On April 12, 2012, the CDP obtained a copy of Weissmann’s petitions and the Secretary’sworksheet showing which signatures were accepted, which were rejected, and why a particular signature was rejected.12.
 
On April 14, 2012, Weissmann filed an action in this Court for review of the Secretary’sdetermination of insufficiency, attaching affidavits from some circulators and two notaries public, seeking to cure some deficiencies that resulted in the rejection of entire petitions dueto errors with the notary jurat and the circulator affidavit, including (1) omission of thenotary seal; (2) the notary entered the name of an affiant in the notary jurat that differedfrom the name of the circulator; and (3) the date of the circulator affidavit did not match thedate reflected in the notary jurat.13.
 
On April 12-14, the CDP carried out its own review of Weissmann’s petitions and foundthat some petition signatures that were accepted by the Secretary should have been rejected.Specifically, the CDP found that even if Weissmann is able to cure some discrepancies withthe notary jurats and circulator affidavits, many signatures contained within petitionsections that were rejected wholesale based upon the notary jurat and circulator offenseswould still not be acceptable due to other deficiencies. These other deficiencies includesigners who (1) did not fully complete the signature lines on the petition; (2) are notregistered voters in the Second Congressional District; (3) are not affiliated with theRepublican party; and (4) placed an address on the petition which does not match theaddress where the signer is registered to vote in the statewide voter registration database.14.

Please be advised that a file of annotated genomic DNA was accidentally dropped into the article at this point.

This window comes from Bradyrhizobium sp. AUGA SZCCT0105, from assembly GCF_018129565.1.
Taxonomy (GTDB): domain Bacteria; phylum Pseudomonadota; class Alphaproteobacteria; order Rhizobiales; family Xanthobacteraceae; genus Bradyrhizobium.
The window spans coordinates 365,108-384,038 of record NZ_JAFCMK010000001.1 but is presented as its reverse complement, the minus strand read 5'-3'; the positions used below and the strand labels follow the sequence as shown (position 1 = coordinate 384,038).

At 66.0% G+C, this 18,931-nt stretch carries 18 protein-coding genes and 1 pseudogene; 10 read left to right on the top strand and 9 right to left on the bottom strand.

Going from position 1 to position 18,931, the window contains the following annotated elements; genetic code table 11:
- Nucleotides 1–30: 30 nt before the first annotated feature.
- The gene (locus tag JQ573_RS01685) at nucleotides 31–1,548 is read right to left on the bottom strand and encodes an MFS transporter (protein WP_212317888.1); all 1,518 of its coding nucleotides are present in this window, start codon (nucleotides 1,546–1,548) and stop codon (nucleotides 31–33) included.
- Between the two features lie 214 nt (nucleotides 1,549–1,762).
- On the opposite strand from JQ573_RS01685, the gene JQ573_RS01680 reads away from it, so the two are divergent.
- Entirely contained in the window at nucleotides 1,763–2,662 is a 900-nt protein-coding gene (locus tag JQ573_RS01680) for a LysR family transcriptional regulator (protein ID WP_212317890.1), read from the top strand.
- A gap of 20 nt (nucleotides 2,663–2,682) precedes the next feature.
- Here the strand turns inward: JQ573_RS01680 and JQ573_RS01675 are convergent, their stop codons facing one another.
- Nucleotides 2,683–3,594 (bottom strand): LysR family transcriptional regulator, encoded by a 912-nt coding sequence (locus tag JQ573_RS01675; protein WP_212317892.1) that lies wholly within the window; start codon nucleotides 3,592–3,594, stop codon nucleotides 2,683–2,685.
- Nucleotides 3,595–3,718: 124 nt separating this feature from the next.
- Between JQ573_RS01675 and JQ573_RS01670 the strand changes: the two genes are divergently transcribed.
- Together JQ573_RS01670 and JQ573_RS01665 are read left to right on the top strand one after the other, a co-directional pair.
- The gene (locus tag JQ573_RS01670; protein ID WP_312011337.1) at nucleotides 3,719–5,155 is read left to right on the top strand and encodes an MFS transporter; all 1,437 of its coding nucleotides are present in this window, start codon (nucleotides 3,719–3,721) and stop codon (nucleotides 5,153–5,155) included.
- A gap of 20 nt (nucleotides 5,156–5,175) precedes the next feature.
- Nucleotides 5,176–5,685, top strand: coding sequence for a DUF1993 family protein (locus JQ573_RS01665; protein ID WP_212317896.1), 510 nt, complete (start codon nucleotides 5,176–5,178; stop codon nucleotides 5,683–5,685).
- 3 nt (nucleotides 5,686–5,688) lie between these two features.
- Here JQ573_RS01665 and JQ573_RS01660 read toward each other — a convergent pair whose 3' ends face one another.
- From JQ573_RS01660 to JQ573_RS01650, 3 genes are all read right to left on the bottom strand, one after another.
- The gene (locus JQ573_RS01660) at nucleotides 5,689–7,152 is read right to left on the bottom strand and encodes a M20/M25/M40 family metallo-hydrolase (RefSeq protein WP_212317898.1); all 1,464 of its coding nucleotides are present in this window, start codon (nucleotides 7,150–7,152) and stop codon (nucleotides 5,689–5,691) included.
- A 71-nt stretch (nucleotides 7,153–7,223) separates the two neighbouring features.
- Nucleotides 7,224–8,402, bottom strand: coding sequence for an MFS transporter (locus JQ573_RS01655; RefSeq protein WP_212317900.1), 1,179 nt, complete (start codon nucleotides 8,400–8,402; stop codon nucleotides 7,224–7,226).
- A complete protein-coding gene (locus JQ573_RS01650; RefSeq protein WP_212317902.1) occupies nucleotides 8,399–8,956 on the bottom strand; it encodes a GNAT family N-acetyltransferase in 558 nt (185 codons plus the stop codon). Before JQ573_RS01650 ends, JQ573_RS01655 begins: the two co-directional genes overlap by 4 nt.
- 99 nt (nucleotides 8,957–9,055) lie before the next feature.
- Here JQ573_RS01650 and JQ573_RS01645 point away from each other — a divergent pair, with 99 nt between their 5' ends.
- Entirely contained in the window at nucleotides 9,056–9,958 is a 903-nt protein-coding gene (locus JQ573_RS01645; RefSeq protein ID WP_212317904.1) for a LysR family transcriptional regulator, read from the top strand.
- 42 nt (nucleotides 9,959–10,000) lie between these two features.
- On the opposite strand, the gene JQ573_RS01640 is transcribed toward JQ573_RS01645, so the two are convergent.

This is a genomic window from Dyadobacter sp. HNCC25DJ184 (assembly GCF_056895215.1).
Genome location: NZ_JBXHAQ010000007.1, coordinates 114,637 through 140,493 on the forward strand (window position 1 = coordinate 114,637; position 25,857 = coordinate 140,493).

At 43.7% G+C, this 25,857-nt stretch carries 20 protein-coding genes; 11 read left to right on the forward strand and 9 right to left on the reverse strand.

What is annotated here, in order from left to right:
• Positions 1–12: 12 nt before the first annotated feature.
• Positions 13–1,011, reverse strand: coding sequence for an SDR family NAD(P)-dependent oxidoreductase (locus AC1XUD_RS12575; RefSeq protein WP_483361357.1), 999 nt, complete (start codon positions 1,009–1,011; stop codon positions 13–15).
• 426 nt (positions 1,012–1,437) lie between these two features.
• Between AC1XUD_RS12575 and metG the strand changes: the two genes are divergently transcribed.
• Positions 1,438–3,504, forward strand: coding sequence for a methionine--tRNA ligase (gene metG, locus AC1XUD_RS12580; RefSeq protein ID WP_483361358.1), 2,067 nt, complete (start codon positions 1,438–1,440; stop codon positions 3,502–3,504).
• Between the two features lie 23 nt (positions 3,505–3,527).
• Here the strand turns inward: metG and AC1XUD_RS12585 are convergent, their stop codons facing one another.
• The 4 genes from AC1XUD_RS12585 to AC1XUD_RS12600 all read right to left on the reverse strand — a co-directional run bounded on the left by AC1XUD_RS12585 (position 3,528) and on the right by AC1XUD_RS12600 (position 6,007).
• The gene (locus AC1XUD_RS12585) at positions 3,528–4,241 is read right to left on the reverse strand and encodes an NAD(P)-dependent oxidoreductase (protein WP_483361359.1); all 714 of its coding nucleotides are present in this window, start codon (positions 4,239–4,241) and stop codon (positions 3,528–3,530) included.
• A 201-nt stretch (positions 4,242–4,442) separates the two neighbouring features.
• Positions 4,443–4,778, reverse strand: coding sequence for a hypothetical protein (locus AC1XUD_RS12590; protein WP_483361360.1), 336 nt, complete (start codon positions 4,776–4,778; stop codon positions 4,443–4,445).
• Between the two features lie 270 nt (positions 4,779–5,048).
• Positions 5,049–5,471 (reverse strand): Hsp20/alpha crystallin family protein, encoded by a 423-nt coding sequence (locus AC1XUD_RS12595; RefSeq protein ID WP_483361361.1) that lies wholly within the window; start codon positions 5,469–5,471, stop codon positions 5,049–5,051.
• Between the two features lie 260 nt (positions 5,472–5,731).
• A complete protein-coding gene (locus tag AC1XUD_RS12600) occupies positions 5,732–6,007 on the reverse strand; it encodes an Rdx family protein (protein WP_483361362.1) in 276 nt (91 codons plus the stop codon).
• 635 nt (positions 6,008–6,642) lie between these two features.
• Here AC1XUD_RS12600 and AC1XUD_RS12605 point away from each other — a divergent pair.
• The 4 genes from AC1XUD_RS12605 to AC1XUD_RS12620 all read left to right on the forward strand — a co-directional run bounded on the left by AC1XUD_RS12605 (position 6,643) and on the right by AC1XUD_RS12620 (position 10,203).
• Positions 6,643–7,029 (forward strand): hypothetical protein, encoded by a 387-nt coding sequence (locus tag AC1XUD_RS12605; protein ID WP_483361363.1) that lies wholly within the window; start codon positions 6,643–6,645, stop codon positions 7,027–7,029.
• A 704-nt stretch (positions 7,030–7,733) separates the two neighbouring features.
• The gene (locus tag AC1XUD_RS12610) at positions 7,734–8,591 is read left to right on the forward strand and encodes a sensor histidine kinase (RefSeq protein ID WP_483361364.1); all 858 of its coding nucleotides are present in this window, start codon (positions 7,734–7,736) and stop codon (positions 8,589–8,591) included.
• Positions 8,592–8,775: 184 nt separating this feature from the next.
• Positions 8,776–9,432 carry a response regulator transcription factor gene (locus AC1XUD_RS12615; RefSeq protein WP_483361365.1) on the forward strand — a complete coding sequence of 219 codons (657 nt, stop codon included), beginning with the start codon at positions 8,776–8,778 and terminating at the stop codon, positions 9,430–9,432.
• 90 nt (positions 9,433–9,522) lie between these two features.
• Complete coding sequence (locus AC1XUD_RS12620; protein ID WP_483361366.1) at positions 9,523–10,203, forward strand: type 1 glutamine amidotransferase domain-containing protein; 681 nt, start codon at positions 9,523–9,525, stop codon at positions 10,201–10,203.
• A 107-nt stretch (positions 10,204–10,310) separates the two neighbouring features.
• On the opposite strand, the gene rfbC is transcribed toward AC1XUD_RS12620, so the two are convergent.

Specifically, the CDP has determined that even if Weissmann is able to cure all of thedefects associated with the notary jurat and circulator portions of the petitions, he wouldstill have fewer than the one thousand valid petition signatures required by Section 1-4-801(2)(b) - an insufficient number to place him on the ballot.15.
 
The CDP has an interest in ensuring that all candidates seeking to be placed on the ballotfor election in the Second Congressional District have met the requirements established byColorado law before they are placed on the ballot.
FIRST CLAIM FOR RELIEF
(Violation of C.R.S. §1-1-113)16.
 
The CDP incorporates the allegations contained in paragraphs 1-15 above.17.
 
The Colorado Election Code sets out clear rules for candidates seeking to petition on to the ballot, including the signature requirements for the petition set forth in §1-4-801.18.
 
The Colorado Election Code sets out clear rules for signatures on petitions in §1-4-904.19.
 
The Colorado Election Code sets out clear rules for circulators circulating petitions in §1-4-905.20.
 
Weissmann’s Petition does not meet the requirements of §1-4-801 because it does notcontain one thousand valid signatures.21.
 
Weissmann’s Petition does not meet the requirements of §1-4-904(1), (2)(a) and (3) because not all petition signers are eligible electors in the Second Congressional District,not all petition signers are affiliated with the Republican party, and not all petition signers